By the way, if you search for a podcast in the Google app for Android, episodes show up and can be played straight from the results screen, which is a nice touch. This doesn’t work (at least not yet) in Google search on the web or in the Google app for iOS.
How Apple’s devices compare
Apple has its own Podcasts app which is more sophisticated than Google’s offering right now—there are extra features like sleep timers and chapter markers, while the discovery section seems to work a little better than Google’s.
Apple offers more ways to dig into podcasts (via a featured podcasts section, categories, trending shows, and search) and a more varied way of presenting them. You can easily listen to shows from the discovery pages if you don’t want to subscribe immediately.
And Apple has invested in podcast syncing, too, thanks to iCloud — it’s supposed to work across iOS, iTunes for Windows and Mac, Apple TV, and the HomePod. We haven’t tested it extensively ourselves, but posts on the web suggest some users have problems getting everything synced up.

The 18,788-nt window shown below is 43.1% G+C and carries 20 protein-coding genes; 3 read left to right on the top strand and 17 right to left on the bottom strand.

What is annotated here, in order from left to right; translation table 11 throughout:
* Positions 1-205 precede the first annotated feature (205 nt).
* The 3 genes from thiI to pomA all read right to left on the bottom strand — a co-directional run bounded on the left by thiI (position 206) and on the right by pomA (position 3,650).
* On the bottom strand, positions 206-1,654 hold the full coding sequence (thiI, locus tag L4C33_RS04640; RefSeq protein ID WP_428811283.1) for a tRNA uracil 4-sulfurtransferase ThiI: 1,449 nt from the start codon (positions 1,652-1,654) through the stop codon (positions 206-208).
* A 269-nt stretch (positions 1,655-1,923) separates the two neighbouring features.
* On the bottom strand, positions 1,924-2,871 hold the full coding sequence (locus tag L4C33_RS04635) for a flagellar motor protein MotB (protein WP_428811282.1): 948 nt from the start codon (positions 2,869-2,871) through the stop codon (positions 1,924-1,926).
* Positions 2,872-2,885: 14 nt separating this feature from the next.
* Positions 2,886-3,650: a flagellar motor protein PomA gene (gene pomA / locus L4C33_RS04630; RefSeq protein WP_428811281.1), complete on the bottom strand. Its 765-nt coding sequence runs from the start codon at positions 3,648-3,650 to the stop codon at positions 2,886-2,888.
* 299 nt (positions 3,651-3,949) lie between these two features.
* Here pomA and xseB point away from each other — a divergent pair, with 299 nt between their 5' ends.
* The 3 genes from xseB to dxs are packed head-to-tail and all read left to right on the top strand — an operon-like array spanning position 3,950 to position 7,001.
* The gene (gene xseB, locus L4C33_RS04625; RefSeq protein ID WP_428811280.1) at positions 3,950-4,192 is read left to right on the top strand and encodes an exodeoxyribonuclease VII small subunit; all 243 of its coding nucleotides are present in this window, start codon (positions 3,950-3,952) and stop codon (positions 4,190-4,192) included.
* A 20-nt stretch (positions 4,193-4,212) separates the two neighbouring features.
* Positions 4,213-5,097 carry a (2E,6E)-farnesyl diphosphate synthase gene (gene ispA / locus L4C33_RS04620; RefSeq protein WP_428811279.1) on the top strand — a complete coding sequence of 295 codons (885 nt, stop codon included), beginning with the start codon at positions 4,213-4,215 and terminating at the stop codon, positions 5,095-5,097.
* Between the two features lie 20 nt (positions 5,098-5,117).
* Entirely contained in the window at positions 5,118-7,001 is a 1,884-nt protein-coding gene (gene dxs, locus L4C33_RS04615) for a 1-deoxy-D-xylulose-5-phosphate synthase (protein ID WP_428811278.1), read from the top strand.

We have tested Siri and the Podcasts app on the iPhone, and it works really well—even better than Google Assistant does with Google Podcasts. You can pick up from where you last listened, control playback, jump between episodes, and more.
Siri is adept at managing podcasts.
Arguably though, it’s the ability to jump between devices that podcast lovers really need, and to be fair to Google and Apple, this is something even the best podcast apps in the business have also struggled with. When you’ve got such a mix of local and cloud content, as well as multiple devices to consider, getting the same playback positions synced across all of them isn’t easy.
For now neither Google nor Apple can really brag about independently offering the best podcasting experience on their platforms — Google is obviously playing catch up right now, but both services have their strengths and weaknesses. What seems most promising are the features Google says it’s planning to bring to its barebones service. But until then, you may find yourself looking elsewhere for a more sophisticated service.